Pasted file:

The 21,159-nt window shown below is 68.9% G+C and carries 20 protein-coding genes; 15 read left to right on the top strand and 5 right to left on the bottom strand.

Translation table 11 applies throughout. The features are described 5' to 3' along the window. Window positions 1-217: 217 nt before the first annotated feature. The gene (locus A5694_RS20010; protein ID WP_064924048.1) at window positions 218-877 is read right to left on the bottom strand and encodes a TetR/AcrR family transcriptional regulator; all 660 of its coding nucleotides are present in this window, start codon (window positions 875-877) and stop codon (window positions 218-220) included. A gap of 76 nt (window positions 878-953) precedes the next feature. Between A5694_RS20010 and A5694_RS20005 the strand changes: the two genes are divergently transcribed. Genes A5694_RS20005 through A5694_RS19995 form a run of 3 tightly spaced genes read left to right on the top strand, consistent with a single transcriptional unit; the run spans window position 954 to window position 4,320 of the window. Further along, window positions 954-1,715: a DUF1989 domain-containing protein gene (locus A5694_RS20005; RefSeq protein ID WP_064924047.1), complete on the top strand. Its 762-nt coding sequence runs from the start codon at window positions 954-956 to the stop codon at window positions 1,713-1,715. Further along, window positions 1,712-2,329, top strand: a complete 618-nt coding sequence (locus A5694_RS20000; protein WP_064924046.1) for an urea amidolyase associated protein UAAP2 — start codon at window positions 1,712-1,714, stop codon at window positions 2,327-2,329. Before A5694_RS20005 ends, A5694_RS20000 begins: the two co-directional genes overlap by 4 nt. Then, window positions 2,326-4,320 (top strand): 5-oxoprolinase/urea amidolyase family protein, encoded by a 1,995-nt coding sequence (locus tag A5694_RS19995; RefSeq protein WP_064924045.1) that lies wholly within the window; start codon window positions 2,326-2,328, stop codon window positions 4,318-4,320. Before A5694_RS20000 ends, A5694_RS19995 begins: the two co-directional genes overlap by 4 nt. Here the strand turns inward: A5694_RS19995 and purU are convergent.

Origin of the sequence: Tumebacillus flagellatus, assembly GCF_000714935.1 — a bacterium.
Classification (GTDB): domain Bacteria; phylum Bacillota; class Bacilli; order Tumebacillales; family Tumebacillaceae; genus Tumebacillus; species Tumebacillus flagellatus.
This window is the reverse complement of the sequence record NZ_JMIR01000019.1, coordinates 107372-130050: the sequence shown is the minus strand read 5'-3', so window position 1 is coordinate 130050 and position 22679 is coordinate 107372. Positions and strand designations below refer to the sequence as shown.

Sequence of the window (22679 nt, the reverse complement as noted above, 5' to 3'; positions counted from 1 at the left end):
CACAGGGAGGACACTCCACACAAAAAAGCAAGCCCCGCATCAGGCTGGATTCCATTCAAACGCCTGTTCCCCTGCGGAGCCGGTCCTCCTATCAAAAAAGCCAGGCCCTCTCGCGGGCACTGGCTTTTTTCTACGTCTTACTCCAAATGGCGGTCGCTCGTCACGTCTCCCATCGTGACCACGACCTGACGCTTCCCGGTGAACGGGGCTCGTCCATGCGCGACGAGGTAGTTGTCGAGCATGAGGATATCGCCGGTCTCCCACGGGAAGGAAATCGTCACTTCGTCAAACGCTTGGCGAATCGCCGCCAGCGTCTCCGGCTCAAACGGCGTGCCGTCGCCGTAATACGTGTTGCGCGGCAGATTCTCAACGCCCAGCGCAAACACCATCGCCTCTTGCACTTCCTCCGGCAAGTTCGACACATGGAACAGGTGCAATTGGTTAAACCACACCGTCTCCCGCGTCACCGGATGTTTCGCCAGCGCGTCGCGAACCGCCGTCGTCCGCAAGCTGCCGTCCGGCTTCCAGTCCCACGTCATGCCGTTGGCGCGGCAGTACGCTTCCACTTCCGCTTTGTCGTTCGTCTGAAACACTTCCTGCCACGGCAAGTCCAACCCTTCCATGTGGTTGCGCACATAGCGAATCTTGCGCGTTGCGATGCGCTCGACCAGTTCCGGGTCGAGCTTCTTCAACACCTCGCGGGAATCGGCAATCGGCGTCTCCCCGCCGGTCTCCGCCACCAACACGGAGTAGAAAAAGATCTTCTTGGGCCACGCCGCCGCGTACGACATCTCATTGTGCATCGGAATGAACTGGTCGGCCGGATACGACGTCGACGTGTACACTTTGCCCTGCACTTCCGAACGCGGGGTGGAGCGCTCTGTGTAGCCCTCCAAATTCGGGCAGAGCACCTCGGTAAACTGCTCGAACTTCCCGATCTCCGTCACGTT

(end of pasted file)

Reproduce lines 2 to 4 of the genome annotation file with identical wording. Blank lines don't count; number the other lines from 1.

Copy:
Translation table 11 applies throughout. The features are described 5' to 3' along the window. Window positions 1-217: 217 nt before the first annotated feature. The gene (locus A5694_RS20010; protein ID WP_064924048.1) at window positions 218-877 is read right to left on the bottom strand and encodes a TetR/AcrR family transcriptional regulator; all 660 of its coding nucleotides are present in this window, start codon (window positions 875-877) and stop codon (window positions 218-220) included. A gap of 76 nt (window positions 878-953) precedes the next feature. Between A5694_RS20010 and A5694_RS20005 the strand changes: the two genes are divergently transcribed. Genes A5694_RS20005 through A5694_RS19995 form a run of 3 tightly spaced genes read left to right on the top strand, consistent with a single transcriptional unit; the run spans window position 954 to window position 4,320 of the window. Further along, window positions 954-1,715: a DUF1989 domain-containing protein gene (locus A5694_RS20005; RefSeq protein ID WP_064924047.1), complete on the top strand. Its 762-nt coding sequence runs from the start codon at window positions 954-956 to the stop codon at window positions 1,713-1,715. Further along, window positions 1,712-2,329, top strand: a complete 618-nt coding sequence (locus A5694_RS20000; protein WP_064924046.1) for an urea amidolyase associated protein UAAP2 — start codon at window positions 1,712-1,714, stop codon at window positions 2,327-2,329. Before A5694_RS20005 ends, A5694_RS20000 begins: the two co-directional genes overlap by 4 nt. Then, window positions 2,326-4,320 (top strand): 5-oxoprolinase/urea amidolyase family protein, encoded by a 1,995-nt coding sequence (locus tag A5694_RS19995; RefSeq protein WP_064924045.1) that lies wholly within the window; start codon window positions 2,326-2,328, stop codon window positions 4,318-4,320. Before A5694_RS20000 ends, A5694_RS19995 begins: the two co-directional genes overlap by 4 nt. Here the strand turns inward: A5694_RS19995 and purU are convergent.

Origin of the sequence: Tumebacillus flagellatus, assembly GCF_000714935.1 — a bacterium.
Classification (GTDB): domain Bacteria; phylum Bacillota; class Bacilli; order Tumebacillales; family Tumebacillaceae; genus Tumebacillus; species Tumebacillus flagellatus.